Tax hatred? No, tax awareness and tax reform
Among the modern criteria for a good tax system are the principles of efficiency and equity. But another important principle is also awareness—that is, taxpayers should be aware of the taxes the pay and the benefits they receive from government expenditures. Being aware of taxes and communicating whether or not you feel there’s value for money should be part of our membership in a vibrant and engaged democracy.
The vociferousness of the current debate over the federal tax changes affecting small business may be stronger than what Canadians are accustomed to, but it really does not merit the moniker of “tax hatred.” In a recent National Post column, economist Stephen Gordon argued that “Tax hatred—why bother with a euphemism?—has now established itself as a guiding principle for policy formation cross the political spectrum in Canada.”
Gordon notes that the federal budgetary revenue-to-GDP ratio fell below 15 per cent in 2008 and remains at post-war lows, but simply raising tax rates will not necessarily generate more revenue and the obsession with the total federal tax hike deflects attention from the mix of taxes.
I would add that it also deflects attention from the fact that Canada is a federation with three fiscal tiers and only one taxpayer footing the bill.
As Stephen Gordon also noted, taxes are indeed a price of civilization and not an arbitrary punishment to be endured. Systems of taxation have been one of the great institutional achievements of humankind, providing for the collective mobilization of resources for public benefit. Indeed, the importance of providing public goods such as health, education and roads is an important reason for getting the tax system right.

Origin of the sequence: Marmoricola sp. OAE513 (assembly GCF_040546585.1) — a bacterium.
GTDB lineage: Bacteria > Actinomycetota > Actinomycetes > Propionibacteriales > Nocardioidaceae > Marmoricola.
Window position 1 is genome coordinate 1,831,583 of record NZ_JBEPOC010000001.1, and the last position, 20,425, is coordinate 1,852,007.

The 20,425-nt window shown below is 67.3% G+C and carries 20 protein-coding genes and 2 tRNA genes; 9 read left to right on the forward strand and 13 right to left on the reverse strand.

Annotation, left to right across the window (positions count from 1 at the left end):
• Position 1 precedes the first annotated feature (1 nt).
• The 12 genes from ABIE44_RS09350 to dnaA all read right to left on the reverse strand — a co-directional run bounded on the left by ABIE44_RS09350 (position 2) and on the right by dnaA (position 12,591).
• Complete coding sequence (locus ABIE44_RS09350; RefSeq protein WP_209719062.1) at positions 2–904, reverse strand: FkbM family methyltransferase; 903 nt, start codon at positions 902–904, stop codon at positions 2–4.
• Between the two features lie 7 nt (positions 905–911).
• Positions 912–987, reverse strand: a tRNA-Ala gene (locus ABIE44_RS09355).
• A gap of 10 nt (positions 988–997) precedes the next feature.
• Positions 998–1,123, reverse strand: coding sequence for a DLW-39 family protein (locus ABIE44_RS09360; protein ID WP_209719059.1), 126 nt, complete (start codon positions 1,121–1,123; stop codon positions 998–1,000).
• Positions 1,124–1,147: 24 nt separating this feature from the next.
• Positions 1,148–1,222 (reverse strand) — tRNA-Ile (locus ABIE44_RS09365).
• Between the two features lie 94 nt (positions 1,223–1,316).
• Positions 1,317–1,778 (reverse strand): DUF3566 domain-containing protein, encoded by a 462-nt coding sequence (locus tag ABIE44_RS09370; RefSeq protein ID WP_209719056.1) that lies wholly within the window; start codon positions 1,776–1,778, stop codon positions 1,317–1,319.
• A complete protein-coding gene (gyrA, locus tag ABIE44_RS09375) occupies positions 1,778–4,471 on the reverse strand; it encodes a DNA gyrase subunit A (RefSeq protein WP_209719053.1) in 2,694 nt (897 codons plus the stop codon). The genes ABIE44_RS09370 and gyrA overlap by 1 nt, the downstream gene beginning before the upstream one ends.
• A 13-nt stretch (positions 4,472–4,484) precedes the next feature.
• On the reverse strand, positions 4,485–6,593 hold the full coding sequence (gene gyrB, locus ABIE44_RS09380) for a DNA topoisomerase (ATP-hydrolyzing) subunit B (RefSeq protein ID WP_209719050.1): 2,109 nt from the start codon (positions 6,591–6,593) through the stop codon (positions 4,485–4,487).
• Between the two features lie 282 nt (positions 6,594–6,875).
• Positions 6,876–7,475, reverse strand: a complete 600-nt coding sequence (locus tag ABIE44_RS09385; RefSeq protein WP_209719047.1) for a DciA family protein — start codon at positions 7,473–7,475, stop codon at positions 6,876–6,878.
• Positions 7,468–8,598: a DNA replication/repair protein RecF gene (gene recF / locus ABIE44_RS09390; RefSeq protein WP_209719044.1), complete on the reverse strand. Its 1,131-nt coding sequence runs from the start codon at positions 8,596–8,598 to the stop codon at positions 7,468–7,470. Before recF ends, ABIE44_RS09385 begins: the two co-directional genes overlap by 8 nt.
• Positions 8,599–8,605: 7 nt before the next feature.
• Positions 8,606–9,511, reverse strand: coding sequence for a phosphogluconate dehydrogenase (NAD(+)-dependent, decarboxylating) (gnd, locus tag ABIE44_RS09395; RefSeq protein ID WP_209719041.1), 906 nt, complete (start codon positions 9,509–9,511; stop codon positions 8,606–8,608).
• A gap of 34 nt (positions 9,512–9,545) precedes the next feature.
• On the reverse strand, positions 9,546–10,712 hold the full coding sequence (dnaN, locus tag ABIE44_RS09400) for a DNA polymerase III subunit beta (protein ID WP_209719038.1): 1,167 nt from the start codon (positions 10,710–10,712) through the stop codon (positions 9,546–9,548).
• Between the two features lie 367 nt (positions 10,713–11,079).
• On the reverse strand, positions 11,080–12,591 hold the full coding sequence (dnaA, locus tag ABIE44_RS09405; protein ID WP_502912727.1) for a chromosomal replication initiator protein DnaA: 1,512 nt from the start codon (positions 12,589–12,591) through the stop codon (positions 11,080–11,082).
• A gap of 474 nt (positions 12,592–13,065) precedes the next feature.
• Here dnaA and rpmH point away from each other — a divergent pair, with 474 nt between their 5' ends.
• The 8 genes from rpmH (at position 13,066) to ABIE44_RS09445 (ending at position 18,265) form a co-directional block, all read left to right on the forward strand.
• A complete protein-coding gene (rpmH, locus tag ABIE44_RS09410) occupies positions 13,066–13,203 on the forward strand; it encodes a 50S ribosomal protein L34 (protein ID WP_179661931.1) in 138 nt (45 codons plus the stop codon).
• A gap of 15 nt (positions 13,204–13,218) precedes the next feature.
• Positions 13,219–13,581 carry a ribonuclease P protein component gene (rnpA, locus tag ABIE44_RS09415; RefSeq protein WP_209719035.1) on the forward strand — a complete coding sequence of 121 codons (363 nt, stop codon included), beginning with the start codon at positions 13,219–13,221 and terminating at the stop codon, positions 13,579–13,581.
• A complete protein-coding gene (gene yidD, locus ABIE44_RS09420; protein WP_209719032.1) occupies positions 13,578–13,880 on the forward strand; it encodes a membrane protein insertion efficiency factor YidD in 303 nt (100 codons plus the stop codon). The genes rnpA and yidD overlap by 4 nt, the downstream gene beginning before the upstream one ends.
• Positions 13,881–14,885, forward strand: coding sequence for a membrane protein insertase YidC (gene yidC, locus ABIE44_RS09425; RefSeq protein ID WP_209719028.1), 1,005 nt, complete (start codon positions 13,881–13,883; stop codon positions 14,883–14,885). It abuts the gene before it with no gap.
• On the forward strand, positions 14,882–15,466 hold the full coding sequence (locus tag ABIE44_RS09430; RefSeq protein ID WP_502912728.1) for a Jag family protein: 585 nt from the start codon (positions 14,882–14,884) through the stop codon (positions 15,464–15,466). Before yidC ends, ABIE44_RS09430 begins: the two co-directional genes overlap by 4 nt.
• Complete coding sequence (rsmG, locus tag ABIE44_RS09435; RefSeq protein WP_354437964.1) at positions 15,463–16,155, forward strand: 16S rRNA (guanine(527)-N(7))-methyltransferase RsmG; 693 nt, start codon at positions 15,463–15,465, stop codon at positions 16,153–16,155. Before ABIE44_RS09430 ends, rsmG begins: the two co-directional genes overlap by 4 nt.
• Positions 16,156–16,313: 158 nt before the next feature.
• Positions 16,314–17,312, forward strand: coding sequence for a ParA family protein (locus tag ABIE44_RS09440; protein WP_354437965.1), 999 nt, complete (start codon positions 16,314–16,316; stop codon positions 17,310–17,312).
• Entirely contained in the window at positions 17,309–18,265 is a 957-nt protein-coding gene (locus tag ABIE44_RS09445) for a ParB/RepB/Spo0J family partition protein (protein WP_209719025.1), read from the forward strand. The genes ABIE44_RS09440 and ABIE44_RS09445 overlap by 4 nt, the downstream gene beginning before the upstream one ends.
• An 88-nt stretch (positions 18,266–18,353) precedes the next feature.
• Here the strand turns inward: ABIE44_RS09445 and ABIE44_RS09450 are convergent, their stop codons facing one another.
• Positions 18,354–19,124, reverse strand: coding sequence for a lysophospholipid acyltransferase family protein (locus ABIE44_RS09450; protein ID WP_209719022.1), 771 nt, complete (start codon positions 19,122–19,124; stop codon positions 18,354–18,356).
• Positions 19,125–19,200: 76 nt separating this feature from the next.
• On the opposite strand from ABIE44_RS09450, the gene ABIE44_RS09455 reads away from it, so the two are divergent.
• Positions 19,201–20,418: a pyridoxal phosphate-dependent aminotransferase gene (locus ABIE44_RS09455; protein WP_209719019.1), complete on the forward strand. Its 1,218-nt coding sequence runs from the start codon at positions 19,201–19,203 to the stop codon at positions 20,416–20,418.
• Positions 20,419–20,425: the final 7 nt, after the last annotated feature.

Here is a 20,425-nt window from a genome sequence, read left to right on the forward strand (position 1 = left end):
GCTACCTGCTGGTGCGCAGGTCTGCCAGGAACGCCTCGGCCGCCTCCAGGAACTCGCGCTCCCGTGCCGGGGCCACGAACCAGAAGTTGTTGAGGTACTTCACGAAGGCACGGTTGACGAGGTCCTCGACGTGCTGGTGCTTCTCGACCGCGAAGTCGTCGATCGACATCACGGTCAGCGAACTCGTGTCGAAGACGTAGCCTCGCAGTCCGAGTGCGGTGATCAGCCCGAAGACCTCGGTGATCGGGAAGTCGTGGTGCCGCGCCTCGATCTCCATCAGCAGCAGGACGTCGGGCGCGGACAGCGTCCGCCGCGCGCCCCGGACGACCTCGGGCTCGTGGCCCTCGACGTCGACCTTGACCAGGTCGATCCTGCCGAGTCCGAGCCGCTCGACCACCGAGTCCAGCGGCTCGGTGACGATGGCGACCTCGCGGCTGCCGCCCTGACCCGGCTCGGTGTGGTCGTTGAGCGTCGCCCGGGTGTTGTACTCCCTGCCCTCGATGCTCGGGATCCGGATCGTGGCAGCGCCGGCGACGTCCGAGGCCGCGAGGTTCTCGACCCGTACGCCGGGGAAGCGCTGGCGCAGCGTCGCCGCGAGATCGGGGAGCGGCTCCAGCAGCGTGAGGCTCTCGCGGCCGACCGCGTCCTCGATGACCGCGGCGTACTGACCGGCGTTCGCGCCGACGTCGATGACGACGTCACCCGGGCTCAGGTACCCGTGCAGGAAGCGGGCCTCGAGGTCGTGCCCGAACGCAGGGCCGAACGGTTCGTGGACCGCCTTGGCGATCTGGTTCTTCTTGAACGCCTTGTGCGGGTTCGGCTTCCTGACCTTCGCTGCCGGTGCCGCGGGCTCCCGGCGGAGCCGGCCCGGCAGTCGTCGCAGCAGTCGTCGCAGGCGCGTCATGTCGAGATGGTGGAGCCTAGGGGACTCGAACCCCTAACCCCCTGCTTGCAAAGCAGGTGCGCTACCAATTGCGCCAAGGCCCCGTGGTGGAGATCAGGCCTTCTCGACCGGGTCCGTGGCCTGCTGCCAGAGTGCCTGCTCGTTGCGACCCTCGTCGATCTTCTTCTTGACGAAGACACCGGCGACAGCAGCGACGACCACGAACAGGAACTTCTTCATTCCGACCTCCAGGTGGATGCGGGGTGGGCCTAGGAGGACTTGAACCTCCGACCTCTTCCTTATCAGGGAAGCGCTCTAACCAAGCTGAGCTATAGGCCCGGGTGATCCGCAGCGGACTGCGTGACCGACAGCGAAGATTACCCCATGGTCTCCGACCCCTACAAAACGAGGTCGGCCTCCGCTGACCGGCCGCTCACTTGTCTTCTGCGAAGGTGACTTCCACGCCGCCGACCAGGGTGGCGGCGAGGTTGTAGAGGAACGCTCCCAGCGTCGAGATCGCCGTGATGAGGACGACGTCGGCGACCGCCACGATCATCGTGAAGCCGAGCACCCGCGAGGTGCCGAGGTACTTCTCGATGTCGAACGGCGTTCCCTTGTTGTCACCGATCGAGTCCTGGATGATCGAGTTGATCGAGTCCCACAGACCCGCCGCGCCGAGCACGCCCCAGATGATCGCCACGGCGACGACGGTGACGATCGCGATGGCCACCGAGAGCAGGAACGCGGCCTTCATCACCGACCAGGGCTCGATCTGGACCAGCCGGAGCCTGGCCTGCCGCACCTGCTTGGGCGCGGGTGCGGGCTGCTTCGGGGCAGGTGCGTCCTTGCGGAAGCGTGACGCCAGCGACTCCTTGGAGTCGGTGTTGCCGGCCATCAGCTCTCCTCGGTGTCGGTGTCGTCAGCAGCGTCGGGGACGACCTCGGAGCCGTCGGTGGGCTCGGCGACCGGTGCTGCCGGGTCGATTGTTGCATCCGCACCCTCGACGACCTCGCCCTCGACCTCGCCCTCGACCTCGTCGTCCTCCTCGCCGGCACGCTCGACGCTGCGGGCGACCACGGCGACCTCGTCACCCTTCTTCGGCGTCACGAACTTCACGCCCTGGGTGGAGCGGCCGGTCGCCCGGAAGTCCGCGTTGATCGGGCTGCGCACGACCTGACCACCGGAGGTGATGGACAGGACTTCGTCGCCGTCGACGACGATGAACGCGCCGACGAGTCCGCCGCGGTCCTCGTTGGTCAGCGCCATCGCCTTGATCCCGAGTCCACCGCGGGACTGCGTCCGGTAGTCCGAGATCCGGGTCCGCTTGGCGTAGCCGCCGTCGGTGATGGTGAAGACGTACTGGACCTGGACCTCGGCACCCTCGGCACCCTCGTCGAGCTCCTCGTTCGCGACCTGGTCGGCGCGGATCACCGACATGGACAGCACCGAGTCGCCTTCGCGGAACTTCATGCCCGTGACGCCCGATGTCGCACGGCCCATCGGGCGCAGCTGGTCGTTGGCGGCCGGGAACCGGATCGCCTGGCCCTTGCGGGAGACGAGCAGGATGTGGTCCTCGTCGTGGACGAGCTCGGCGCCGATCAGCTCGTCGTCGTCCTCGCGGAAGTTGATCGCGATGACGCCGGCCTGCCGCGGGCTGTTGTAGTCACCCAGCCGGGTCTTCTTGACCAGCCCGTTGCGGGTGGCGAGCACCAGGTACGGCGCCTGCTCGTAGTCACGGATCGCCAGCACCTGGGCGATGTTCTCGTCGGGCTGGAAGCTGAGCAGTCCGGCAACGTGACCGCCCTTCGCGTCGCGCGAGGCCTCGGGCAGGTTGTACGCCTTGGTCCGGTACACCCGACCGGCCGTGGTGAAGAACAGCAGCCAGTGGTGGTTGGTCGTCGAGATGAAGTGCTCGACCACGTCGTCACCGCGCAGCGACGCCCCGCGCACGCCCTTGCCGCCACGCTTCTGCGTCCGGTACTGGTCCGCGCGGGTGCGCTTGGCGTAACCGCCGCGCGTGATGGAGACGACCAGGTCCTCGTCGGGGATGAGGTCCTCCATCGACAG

That said, taxes come at a cost in terms of transferring resources from the private to the public sector, with implications for economic output and wealth generation. Thus, a preoccupation with the share of tax revenue-to-GDP at the federal level is warranted especially given that it’s but one component of the overall tax burden. When federal and provincial/local revenue shares are combined, the tax revenue-to-GDP ratio is closer to 40 per cent.
Canadians are right to question tax changes that may involve an increase in what they currently send to Ottawa, as well as their respective municipalities and provincial capitals, and to ask what the value for money is.
One of the problems with the current federal proposal on small business is that it has been poorly articulated and not well thought out—and not part of a systematic review of tax policy that’s long overdue. It has been about 30 years since the systematic and well-thought out White Papers of the late 1980s, which led to income tax reform and the introduction of the GST.
The recent first ministers’ meeting in Ottawa, where Prime Minister Trudeau “surprised” the provinces with the proposal of a 10 per cent revenue-sharing tax on legalized marijuana, is another example of tax changes on an ad hoc basis. Watching the premiers essentially debate the size of the percentages in the revenue-sharing proposal brings to mind uncomfortable parallels with drug lords fighting over market share in an episode of Narcos.
Needless to say, along with the excise tax, there will also inevitably be GST and PST levied, as everyone must wet their beak, so to speak.
It’s this type of pyramiding of tax upon tax and compartmentalized tax changes that highlights what’s wrong with the current approach, and the source of much of the pushback on the part of the taxpaying public. Once again, Canada’s politicians should step back and conduct a review of the tax system—a Royal Commission, if need be.
This should not just be a review of the federal tax system but also of the manner in which federal and provincial tax systems interact with taxpayers and with one another. This is good public policy if we are to improve our tax system to deal with the economy and wealth generation of the 21st century.